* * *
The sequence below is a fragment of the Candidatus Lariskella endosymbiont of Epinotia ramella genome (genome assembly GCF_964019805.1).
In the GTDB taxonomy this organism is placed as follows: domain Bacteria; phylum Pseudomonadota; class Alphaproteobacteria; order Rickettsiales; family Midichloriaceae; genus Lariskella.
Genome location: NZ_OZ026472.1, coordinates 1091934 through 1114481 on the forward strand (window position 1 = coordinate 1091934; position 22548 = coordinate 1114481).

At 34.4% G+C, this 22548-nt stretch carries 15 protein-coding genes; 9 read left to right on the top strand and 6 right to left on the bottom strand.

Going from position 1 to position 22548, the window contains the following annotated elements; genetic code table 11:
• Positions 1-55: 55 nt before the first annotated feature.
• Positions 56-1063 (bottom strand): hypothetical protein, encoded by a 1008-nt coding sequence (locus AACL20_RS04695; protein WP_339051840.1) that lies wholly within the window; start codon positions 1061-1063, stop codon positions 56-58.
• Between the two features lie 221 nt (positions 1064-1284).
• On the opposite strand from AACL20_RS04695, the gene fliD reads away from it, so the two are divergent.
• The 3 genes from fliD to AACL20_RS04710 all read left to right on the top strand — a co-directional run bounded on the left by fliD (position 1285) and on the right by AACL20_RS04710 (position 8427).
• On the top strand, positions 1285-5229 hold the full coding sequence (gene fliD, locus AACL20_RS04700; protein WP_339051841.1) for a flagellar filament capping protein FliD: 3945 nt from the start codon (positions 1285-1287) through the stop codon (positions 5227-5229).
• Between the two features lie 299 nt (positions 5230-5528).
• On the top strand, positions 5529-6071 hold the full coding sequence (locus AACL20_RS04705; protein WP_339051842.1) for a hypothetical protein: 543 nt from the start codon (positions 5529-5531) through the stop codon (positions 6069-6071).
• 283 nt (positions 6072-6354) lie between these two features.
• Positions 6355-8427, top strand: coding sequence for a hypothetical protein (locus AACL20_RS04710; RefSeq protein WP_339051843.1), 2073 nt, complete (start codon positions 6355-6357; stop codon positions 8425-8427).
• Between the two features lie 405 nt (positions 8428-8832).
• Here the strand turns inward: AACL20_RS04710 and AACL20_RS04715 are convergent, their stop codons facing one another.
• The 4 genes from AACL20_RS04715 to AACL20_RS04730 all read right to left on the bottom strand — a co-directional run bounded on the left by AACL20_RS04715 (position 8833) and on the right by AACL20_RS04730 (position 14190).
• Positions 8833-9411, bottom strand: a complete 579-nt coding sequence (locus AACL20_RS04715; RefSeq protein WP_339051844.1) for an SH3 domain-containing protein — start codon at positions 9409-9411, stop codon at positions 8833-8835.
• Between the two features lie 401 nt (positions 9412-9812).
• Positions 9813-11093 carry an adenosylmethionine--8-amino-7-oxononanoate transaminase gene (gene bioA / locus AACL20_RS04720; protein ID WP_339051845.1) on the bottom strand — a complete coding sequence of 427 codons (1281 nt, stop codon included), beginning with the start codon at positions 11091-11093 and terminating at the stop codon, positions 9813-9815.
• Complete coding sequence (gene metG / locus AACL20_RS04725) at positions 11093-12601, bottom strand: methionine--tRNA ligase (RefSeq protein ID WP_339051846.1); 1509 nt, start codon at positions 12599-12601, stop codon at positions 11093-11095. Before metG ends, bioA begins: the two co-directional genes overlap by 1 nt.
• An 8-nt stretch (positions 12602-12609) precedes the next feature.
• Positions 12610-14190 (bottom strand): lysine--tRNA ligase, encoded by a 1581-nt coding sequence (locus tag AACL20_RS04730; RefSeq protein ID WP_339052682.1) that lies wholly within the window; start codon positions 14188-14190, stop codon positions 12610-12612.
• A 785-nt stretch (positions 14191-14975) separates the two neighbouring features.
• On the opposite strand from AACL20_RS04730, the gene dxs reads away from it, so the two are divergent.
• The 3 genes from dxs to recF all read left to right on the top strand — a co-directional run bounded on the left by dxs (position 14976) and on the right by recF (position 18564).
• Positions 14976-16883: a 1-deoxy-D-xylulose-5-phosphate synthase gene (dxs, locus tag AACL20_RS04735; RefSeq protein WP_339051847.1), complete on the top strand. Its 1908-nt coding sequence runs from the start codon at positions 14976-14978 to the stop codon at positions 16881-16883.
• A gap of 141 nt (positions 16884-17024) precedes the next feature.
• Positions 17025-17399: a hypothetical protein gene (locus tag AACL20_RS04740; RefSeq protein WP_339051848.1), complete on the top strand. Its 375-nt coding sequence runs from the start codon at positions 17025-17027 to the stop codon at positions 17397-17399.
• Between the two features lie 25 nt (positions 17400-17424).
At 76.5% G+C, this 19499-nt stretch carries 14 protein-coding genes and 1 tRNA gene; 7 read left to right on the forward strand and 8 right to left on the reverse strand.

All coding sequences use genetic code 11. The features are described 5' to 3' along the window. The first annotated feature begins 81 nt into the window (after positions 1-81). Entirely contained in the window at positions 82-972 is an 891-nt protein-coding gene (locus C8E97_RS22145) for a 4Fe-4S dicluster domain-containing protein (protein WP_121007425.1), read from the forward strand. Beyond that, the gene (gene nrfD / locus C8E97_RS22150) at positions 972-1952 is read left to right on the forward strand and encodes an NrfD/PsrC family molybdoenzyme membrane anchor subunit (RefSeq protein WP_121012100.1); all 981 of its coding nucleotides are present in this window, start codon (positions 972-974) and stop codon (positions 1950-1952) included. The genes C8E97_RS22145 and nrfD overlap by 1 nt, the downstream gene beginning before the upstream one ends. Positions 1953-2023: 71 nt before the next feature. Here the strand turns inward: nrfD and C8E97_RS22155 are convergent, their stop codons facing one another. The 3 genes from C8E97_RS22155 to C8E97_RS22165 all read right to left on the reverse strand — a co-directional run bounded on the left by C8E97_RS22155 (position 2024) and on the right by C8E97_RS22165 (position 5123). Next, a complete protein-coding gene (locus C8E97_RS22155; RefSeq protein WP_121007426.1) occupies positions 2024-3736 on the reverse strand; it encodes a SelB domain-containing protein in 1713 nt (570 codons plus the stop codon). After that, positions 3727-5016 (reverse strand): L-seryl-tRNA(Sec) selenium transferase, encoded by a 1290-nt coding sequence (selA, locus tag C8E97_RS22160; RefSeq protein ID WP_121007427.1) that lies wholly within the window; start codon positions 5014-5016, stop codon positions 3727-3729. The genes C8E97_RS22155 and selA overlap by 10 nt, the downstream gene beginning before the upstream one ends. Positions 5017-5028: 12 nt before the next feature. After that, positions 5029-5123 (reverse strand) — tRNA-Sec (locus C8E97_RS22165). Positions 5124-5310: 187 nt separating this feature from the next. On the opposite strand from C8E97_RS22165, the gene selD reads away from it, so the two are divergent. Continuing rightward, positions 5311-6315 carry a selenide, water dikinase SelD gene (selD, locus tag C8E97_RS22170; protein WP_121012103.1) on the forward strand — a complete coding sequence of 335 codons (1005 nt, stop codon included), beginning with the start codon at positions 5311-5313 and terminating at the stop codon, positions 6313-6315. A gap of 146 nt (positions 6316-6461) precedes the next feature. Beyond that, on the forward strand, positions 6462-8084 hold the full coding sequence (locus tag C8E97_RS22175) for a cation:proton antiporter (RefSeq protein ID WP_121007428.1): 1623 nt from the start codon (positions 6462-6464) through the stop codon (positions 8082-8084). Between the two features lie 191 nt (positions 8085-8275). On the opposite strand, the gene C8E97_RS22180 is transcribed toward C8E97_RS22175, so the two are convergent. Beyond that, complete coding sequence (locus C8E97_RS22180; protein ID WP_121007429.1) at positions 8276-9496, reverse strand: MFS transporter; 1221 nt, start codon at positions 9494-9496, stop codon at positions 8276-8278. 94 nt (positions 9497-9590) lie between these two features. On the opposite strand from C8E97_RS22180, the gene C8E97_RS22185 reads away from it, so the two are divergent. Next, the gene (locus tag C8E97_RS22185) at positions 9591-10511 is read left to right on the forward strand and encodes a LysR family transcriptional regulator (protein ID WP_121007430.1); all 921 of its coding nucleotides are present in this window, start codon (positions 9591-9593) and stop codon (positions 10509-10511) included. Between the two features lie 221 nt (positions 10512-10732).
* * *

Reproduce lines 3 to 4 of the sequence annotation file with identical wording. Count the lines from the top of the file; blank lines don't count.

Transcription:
Genome location: NZ_OZ026472.1, coordinates 1091934 through 1114481 on the forward strand (window position 1 = coordinate 1091934; position 22548 = coordinate 1114481).

At 34.4% G+C, this 22548-nt stretch carries 15 protein-coding genes; 9 read left to right on the top strand and 6 right to left on the bottom strand.